Freas says Southwest General is in the process of determining its plans for handling the delay but adds, "I do not see a scenario where we would stop the implementation process. We have no way of knowing that this delay will not again occur before the October 1, 2015 deadline, so we need to be prepared. Successful implementation is vital to cash flow."
Mark Bogen, senior vice president and CFO at South Nassau Communities Hospital, a 435-bed acute care hospital in Oceanside, NY, also believes the biggest opportunity cost will be the loss of physician focus.
"Although [the delay] may help in certain aspects of the implementation as we are considering computer-assisted coding and a remote coding program to help recruit and retain coders, I believe that the momentum loss from working with the physicians will outweigh any benefits derived from the delay," Bogen says.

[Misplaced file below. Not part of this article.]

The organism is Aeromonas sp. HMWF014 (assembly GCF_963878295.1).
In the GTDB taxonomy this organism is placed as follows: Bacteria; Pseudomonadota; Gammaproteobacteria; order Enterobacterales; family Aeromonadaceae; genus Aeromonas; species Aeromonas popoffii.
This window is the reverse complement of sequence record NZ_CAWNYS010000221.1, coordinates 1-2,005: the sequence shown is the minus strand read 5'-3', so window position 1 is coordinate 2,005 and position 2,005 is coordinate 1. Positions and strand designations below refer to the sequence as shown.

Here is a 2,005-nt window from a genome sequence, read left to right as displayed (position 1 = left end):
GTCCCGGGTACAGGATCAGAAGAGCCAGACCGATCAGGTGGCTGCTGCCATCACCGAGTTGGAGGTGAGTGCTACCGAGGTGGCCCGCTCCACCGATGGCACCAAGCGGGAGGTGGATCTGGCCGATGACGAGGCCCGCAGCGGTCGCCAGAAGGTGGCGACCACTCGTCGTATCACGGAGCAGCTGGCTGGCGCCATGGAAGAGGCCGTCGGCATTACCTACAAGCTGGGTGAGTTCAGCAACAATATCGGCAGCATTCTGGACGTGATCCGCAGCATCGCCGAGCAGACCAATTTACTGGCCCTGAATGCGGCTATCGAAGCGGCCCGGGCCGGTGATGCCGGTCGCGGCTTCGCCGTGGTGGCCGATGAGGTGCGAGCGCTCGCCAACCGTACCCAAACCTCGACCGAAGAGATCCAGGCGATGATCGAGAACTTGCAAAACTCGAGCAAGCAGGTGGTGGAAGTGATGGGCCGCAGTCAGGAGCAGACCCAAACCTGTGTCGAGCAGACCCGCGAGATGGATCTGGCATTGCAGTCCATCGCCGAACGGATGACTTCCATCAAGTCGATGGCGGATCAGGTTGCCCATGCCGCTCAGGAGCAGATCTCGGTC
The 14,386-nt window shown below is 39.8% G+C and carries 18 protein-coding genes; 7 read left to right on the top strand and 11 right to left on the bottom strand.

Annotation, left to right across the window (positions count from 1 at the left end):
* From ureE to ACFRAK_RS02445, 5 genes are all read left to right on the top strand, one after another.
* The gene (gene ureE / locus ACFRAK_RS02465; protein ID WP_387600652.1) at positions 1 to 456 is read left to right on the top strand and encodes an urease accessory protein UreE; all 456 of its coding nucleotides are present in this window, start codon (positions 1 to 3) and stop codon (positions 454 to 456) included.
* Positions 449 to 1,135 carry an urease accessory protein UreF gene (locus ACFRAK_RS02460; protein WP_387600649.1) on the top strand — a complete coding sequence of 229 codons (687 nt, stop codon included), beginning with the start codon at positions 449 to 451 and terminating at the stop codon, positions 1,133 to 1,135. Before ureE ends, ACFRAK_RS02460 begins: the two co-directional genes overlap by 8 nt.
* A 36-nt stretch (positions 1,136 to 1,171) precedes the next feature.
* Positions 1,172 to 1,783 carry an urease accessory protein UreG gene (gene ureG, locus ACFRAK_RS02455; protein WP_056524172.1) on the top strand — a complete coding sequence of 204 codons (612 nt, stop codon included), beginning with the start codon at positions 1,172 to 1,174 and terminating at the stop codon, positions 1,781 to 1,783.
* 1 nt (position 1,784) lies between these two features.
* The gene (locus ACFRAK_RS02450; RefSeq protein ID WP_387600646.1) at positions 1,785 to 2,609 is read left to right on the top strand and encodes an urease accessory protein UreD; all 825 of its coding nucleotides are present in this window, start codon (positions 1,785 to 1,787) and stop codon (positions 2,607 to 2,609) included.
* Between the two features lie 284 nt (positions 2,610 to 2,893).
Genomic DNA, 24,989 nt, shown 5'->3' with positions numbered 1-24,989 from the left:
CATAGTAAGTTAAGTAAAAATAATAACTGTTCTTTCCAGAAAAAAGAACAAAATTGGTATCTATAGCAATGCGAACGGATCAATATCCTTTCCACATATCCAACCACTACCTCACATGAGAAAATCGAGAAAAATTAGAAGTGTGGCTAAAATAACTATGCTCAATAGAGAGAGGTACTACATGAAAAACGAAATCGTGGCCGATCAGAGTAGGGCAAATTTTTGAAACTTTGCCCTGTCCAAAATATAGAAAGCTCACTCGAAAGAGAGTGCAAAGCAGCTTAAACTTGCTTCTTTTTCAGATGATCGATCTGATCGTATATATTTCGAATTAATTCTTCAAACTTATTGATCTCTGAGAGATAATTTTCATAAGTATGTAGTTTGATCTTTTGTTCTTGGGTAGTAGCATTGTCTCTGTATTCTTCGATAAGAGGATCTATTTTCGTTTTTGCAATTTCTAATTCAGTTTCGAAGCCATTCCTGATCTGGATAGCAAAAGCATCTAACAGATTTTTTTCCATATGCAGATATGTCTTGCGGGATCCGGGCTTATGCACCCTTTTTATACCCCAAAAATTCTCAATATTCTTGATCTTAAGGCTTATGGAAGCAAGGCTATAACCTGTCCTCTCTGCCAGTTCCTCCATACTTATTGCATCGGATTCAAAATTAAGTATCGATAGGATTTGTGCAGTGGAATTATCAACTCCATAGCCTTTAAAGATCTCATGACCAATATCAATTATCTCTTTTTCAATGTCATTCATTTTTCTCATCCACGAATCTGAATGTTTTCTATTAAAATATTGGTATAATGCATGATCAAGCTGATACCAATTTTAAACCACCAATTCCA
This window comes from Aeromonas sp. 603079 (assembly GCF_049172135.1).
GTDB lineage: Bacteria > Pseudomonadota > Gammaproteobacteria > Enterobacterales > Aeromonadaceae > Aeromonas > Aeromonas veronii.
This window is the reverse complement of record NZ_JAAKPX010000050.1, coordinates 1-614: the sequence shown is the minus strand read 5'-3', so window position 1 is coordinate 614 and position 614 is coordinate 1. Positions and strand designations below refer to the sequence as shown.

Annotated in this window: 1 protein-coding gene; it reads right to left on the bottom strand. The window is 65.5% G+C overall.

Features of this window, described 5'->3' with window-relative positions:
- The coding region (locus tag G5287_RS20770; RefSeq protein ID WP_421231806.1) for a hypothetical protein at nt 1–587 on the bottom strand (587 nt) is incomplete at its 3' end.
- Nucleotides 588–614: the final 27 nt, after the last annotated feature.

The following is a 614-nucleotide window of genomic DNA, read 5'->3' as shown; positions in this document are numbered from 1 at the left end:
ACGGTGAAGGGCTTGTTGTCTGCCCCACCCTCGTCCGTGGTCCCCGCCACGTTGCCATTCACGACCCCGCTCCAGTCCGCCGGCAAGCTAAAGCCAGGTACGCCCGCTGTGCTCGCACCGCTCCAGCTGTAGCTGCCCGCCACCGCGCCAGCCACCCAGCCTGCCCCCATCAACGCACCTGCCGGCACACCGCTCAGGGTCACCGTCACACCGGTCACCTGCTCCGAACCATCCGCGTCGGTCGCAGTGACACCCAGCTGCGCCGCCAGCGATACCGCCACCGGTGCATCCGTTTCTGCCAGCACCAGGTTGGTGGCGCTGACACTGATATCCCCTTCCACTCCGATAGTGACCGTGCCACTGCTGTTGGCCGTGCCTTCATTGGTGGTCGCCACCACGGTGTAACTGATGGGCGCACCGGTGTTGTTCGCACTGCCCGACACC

"We have been actively holding training sessions on ICD-10 for our voluntary staff and their office staff, and our coding folks at the hospital have been regularly attending clinical departmental meetings to review examples of hospital-based DRGs where the ICD-10 exposure may be significant. With this delay, the physicians will likely lose interest and focus, and rather than gaining a full year to enhance their education and knowledge of ICD-10, they will go into a hibernation mode. They now may even believe that there is a real possibility that there will be another delay or even a complete deferral of the adoption based on what they see as the success by the AMA and others in obtaining the delay until October 1, 2015."